OVERVIEW

Fackson Banda

Through UNESCO, 195 Member States set and promote press freedom standards appropriate to free, independent and pluralistic media – online and offline. A key part of that mandate consists in building the capacities of such media institutions, especially in a fast changing technological context and new challenges to freedom of expression. The development of the UNESCO Model Curricula for Journalism Education is thus an attempt by UNESCO to set standards based on “good practice” internationally, as a resource for stakeholders around the world to draw from in order to improve the quality of journalism education in their respective countries. The effort derives from a conviction that professional journalistic standards are essential to a media system that can foster democracy, dialogue and development. By improving the quality of journalism education, UNESCO believes that both journalism educators and students stand a better chance of influencing journalistic production at the news-institutional level. In turn, newsrooms that are staffed by well-trained and critically-minded journalists are likely to positively influence the processes of democracy and development in their societies, especially in the developing world. A quality journalism education is not only a guarantor of democracy anddevelopment, but also of press freedom  itself.

Against this background, this report provides a recap of the key points made at two separate intellectual engagements with the UNESCO Model Curriculum for Journalism Education:

  • Preconference workshop on August 8, 2012 in Chicago at the 2012 Convention of the Association for Education in Journalism and Mass Communication (AEJMC) under the theme “Teaching Journalism in Developing Countries and Emerging Democracies: The Case of UNESCO’s Model Curricula”;
  • UNESCO special panel on “Universalizing journalism education? An interrogation of UNESCO’s Evolving contribution to the field” held September 27, 2012 in Istanbul alongside the 4th European Communication Conference of the European Communication Research and Education Association (ECREA).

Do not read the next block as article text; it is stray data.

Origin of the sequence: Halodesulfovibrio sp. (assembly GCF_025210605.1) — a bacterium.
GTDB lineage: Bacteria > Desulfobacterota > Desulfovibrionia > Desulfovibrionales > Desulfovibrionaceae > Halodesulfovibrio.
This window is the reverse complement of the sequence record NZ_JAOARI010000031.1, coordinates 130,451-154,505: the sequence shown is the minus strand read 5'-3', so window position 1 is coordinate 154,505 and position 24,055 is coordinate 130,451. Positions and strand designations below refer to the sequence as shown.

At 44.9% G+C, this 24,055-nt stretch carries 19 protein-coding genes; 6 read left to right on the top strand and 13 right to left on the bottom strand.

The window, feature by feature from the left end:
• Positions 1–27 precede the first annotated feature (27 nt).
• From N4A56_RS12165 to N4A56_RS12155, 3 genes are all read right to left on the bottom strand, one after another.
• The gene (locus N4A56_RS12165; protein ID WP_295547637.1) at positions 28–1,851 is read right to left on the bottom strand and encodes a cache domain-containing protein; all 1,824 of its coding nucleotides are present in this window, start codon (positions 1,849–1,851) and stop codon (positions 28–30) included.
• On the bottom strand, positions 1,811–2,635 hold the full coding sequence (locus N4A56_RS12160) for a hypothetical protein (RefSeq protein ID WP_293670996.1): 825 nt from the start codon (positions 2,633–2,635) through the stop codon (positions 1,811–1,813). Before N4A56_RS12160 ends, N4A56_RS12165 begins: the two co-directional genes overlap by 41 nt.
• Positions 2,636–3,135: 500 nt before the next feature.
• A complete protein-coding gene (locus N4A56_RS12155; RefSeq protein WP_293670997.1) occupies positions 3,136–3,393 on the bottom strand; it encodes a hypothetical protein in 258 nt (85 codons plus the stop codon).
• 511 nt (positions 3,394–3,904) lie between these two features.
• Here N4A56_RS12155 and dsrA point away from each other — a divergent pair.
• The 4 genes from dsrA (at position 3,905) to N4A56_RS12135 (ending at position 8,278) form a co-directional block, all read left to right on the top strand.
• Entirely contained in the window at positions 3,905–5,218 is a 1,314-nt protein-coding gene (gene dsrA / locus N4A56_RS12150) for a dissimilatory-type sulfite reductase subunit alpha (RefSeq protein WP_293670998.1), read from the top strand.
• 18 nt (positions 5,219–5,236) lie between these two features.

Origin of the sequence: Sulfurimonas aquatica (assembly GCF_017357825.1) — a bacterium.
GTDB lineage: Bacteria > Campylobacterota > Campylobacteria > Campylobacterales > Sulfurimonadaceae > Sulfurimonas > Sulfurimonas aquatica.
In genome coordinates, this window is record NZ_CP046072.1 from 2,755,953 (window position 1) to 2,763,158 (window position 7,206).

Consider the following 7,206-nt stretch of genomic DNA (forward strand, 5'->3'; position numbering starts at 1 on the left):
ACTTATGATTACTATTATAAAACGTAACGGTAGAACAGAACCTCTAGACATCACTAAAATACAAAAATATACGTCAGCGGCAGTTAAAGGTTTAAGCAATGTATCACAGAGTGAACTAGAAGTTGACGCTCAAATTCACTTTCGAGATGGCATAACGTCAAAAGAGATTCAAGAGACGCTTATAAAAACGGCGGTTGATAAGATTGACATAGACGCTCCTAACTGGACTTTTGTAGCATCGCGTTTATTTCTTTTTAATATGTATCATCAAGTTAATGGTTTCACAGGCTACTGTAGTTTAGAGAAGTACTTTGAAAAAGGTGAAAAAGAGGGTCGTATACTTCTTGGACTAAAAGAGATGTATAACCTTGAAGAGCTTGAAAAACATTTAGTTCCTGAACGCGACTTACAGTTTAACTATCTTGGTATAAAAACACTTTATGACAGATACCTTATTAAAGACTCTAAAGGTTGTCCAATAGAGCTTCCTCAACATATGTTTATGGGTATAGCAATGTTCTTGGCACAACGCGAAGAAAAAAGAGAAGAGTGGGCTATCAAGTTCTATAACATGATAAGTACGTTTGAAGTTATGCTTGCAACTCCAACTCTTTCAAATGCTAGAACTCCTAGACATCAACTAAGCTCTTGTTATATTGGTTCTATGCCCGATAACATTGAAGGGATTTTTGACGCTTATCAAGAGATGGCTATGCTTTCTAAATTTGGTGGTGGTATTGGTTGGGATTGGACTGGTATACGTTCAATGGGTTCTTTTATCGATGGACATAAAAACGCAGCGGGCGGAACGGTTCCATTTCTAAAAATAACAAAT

The Model Curricula were launched in 2007 at the first World Journalism Education Congress (WJEC) convened in Singapore. By the end of 2012, they had been adapted by at least 70 journalism schools in 60 countries in diverse linguistic, social and cultural contexts.

At the first event in Chicago, six scholars debated the impact of the Curricula at a workshop attended by about 40 people. Panelists included Sundeep Muppidi (Hartford University and former Secretary-General of AMIC), Ibrahim Seaga Shaw (Northumbria University, England), Sonia Virginia Moreira (Universidadedo Estado do Rio de Janeiro, Brazil), Gordon Stuart Adam (formerly with Carleton University in Ottawa, Canada), Rosental Calmon Alves (University of Texas at Austin and former president of ORBICOM – a global network of UNESCO Chairs in Communication) and Peter Laufer (University of Oregon). The workshop was led by Fackson Banda of the Division for Freedom of Expression and Media Development at UNESCO and coordinated by Amy Schmitz Weiss, assistant professor of journalism at San Diego State University.

The Istanbul discussion, with about 20 participants in attendance, was chaired by Fackson Banda (UNESCO), and addressed by eight panelists, who included Dr. Incilay Cangöz (Anadolu University, Turkey), Prof. Pilar Carrera (Universidad Carlos III de Madrid), Dr. Steffen Burkhardt (University of Hamburg), Dr. Kim Sawchuk (Concordia University), Prof Kaarle Nordenstreng (University of Tampere), Prof. Cees Hamelink (University of Amsterdam), Ms. Saltanat Kazhimuratova (Almaty College of Social Sciences) and Prof. Daya K. Thussu (University of Westminster).

This report includes the presentations of the panelists mentioned above as well as the key conclusions and  recommendations arising from the general discussion that followed the presentations.

What follows now is an introductory overview of those presentations and the issues they raise for the future of journalism education, including specific actions that UNESCO is taking in light of the recommendations emerging from these and other discussions.

Taken together, the presentations in this Report offer a compelling analytical framework for envisioning journalism education in the future. Key ingredients in this framework include: (i) the academic culture of journalism education globally; (ii) the contextual applications of the Model Curricula and their implications for the future; and (iii) a search for new specialized syllabi to incorporate emergingissues.

Watch out for the concluding part from Prof. Ibrahim Shaw